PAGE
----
Violence has broken out on the streets of the UK’s fourth largest city Sheffield — known as the Steel City for the amount of steel it once produced — as protesters fight to save the city’s famous trees.
Sheffield once boasted it had four trees for every human resident and claimed to be Britain’s greenest city, though that claim may now be under threat as the city grapples with an environmental civil war.
An attempt to jail an opposition councillor, arrested pensioners in their nightclothes, the use of Margaret Thatcher’s strike-breaking laws to arrest citizens, trees felled before dawn, a child hit by falling debris, and the arrival of private security guards.
All have rocked the streets of Sheffield in the past few months as a result of the protests against the felling of Sheffield’s trees.
The private security — hired by Amey, the contractors in charge of the work — clashed with protesters last week while trying to keep crowds in check at felling sites across Sheffield.
Amey is working to meet a quota of 6,000 felled trees by the end of 2017 and its tactics have been described as a “blitzkrieg approach” by the Sheffield Trees Action Group (STAG) that wants to save the trees.
With 5,750 of Sheffield’s trees already felled, a sixth of the city’s trees, its claim to be one of Europe’s greenest cities is rapidly slipping away.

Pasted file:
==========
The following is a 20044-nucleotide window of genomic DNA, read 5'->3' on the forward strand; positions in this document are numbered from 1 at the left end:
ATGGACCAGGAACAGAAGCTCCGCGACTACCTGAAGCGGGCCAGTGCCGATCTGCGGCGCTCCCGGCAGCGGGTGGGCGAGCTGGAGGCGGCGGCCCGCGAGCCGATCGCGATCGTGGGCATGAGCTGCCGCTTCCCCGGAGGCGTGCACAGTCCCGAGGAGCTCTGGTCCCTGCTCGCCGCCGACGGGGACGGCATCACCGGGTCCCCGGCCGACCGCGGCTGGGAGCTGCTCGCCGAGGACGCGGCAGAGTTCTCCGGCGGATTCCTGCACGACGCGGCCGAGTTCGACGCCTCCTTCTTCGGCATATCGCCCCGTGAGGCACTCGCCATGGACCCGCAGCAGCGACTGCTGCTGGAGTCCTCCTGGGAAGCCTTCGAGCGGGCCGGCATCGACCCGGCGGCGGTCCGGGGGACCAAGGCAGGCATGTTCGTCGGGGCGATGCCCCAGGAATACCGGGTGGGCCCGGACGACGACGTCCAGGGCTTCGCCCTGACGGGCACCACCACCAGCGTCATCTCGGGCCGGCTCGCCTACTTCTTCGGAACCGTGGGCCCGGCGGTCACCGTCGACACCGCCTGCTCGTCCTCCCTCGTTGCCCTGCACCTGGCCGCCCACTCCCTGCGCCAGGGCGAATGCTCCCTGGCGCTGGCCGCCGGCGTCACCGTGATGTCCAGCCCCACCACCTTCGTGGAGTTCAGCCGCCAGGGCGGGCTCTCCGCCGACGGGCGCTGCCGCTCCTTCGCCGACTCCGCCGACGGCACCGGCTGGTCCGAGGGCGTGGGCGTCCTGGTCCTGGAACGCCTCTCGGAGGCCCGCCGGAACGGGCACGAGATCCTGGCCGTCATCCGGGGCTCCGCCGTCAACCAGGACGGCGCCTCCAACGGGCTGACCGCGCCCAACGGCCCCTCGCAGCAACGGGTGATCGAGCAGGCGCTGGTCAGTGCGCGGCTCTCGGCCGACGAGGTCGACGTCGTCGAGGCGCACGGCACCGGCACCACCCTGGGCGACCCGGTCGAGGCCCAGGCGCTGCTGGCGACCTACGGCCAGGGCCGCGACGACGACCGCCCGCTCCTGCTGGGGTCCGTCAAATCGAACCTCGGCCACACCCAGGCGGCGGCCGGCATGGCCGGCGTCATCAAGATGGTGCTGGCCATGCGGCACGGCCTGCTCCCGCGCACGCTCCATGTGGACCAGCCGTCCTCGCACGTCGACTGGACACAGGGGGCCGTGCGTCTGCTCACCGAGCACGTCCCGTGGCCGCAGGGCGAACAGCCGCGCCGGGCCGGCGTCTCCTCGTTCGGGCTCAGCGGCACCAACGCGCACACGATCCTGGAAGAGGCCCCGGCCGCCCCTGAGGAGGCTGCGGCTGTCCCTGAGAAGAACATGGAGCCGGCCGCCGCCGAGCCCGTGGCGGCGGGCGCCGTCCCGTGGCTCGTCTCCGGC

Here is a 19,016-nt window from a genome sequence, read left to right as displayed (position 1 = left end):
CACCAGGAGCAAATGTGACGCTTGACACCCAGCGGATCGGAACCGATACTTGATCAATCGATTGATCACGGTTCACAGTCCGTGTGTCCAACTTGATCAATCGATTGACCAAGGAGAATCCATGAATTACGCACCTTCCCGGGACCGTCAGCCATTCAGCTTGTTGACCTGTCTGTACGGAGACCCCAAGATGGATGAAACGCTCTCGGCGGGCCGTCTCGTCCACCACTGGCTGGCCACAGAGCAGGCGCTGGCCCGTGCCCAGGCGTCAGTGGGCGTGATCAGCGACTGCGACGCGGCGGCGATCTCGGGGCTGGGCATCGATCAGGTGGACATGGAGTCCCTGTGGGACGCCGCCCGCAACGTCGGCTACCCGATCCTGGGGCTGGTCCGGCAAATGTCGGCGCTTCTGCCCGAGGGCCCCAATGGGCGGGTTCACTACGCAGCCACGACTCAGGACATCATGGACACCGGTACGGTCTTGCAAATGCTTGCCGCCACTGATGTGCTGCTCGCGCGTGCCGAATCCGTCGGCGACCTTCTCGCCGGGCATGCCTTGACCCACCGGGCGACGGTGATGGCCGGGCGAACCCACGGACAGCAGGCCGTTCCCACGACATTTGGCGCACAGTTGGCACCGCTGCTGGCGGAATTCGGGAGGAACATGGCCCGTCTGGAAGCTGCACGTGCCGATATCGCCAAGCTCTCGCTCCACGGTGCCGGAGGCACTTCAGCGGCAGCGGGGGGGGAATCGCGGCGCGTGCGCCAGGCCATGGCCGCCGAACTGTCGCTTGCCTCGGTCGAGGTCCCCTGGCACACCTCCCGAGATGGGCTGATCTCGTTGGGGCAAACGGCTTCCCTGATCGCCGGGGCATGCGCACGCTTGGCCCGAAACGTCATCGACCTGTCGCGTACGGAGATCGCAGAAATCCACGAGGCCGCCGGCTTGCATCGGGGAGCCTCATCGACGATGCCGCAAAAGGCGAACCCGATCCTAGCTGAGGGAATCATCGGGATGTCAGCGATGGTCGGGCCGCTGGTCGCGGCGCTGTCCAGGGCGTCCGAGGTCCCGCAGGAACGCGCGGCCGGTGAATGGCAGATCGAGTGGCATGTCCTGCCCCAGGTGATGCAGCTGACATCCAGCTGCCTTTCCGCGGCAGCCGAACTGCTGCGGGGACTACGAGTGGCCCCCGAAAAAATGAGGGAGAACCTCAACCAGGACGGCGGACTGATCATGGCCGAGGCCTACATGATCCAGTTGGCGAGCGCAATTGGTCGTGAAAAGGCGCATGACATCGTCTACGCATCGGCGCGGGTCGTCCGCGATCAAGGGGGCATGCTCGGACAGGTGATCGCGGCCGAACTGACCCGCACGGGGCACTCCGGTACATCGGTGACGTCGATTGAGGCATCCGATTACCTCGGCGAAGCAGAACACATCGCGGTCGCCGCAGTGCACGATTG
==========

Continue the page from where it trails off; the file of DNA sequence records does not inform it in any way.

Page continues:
The row has erupted between the local council and residents after Amey was contracted in 2012 to manage and maintain the city’s streets for 25 years, costing the tax payer £2.2bn.
Sheffield residents who have asked to see the contract are unsatisfied with the redacted version that’s been made public.
The city council has said trees would only be felled as a “last resort” and trees that were healthy but damaging pavements could remain.
However, protesters argue that thousands of healthy trees have been cut down.
In response to protests, the council conducted household surveys and established an Independent Tree Panel (ITP).
However, even when the majority of households voted to save their trees, supported by recommendations from the ITP, the council overruled both opinions and in 87.3 percent of cases, continued felling.
University professors, politicians, architects, and engineers have joined the protests.
Peter Townsend, a highway engineer has observed the city’s trees which were to be felled and believes many could have been retained.
Ian Dalton, tree officer for the London Borough of Bromley said:
Good arboriculture (the cultivation, management, and study of individual trees) practices are not being followed, standard engineering solutions are not being employed and that many of Sheffield’s trees are being felled unnecessarily.
The council has also removed of the so-called Chelsea Elm, a rare tree housing a colony of endangered butterflies — once voted the second best tree in England.
Next year a maintenance period is expected to begin, with 200 trees removed per year as they succumb to disease and the elements, however protesters believe this is higher than necessary.